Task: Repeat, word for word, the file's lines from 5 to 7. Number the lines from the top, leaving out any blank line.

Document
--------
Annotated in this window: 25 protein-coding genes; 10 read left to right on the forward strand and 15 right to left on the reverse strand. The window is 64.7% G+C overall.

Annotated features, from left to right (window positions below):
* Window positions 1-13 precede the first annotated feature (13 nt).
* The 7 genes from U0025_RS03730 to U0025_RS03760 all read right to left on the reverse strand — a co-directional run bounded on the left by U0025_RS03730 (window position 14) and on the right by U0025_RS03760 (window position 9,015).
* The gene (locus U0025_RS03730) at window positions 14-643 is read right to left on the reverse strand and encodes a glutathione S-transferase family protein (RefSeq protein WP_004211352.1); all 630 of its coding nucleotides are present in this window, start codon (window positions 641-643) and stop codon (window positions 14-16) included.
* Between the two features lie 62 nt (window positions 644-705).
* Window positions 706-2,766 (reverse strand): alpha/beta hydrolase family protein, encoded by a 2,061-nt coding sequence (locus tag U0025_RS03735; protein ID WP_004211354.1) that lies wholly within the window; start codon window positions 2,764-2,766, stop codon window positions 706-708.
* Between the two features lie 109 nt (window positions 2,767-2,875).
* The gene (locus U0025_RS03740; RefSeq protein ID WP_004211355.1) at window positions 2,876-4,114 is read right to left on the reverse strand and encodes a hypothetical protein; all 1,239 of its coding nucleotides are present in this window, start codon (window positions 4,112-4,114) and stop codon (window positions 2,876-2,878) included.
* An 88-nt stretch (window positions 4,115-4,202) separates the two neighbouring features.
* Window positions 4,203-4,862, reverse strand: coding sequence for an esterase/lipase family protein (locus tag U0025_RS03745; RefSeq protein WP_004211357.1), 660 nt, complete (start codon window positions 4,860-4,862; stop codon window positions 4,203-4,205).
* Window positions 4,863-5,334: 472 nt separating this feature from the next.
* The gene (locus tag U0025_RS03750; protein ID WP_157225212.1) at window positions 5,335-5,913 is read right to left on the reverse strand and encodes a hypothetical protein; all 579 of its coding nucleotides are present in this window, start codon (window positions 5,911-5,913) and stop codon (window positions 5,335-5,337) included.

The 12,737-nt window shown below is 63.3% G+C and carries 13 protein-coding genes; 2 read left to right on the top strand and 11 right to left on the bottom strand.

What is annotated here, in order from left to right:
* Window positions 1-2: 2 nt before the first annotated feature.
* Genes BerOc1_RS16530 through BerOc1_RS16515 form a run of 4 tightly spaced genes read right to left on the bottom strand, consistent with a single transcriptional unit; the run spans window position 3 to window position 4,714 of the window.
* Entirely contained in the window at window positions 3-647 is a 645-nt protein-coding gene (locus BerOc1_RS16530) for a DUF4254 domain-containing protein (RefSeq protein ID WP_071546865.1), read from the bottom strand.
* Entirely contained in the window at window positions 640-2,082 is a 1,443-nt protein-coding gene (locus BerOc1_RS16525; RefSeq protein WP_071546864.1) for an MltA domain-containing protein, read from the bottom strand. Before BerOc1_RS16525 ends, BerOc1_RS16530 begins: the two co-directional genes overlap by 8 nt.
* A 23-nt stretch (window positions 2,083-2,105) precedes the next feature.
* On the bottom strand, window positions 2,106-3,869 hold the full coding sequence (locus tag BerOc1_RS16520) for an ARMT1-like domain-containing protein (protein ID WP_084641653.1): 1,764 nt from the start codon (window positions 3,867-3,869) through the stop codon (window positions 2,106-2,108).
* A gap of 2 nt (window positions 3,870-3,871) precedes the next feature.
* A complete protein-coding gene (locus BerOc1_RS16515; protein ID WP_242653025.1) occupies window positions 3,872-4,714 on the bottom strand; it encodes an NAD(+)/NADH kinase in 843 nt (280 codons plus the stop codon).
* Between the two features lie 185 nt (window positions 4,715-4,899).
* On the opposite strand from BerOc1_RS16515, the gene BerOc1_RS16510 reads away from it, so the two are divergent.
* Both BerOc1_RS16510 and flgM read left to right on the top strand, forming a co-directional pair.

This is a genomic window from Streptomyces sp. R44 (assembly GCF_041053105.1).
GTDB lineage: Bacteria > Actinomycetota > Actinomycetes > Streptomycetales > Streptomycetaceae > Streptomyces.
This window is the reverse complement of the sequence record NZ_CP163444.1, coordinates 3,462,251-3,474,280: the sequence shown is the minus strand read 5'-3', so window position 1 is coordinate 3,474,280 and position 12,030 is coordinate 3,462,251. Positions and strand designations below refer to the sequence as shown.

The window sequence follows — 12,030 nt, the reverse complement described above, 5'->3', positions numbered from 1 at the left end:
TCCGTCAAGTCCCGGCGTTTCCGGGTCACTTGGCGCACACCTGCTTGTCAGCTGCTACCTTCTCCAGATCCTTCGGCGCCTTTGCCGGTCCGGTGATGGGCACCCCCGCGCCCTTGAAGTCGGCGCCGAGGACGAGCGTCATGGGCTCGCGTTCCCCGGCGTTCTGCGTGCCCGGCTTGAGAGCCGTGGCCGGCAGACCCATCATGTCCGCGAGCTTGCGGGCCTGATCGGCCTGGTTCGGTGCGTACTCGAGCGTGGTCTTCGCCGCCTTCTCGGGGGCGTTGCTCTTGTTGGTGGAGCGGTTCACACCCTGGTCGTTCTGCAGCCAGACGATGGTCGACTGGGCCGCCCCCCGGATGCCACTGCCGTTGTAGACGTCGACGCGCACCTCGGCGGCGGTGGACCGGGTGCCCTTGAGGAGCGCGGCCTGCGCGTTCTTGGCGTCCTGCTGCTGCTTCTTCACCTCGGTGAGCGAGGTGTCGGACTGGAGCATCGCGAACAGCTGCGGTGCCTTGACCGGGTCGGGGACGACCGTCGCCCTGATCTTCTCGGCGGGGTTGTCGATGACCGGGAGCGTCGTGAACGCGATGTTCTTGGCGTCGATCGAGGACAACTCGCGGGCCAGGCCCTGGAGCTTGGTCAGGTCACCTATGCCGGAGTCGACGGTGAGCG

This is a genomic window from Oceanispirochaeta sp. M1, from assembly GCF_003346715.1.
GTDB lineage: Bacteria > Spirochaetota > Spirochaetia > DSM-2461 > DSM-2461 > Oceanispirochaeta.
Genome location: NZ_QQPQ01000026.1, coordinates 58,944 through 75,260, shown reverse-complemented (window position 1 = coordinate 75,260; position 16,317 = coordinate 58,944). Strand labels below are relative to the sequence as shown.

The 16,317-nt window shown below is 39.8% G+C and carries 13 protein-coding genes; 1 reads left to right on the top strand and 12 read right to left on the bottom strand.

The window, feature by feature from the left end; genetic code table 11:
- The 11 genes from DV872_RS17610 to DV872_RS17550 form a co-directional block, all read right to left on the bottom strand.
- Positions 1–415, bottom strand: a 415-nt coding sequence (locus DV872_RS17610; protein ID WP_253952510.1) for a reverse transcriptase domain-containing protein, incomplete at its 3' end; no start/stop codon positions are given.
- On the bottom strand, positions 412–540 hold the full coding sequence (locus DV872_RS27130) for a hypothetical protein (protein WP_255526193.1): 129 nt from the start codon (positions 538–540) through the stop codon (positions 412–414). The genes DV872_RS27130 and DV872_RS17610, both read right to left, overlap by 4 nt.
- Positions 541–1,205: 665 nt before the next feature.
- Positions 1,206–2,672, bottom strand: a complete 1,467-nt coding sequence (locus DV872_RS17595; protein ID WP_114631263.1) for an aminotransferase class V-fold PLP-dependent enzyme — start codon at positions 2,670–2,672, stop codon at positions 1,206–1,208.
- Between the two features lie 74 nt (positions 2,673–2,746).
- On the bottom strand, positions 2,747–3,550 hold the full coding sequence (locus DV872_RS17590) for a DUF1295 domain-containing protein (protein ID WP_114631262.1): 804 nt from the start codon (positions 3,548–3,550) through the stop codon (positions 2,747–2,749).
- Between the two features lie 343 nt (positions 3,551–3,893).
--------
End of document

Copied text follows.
* The gene (locus U0025_RS03730) at window positions 14-643 is read right to left on the reverse strand and encodes a glutathione S-transferase family protein (RefSeq protein WP_004211352.1); all 630 of its coding nucleotides are present in this window, start codon (window positions 641-643) and stop codon (window positions 14-16) included.
* Between the two features lie 62 nt (window positions 644-705).
* Window positions 706-2,766 (reverse strand): alpha/beta hydrolase family protein, encoded by a 2,061-nt coding sequence (locus tag U0025_RS03735; protein ID WP_004211354.1) that lies wholly within the window; start codon window positions 2,764-2,766, stop codon window positions 706-708.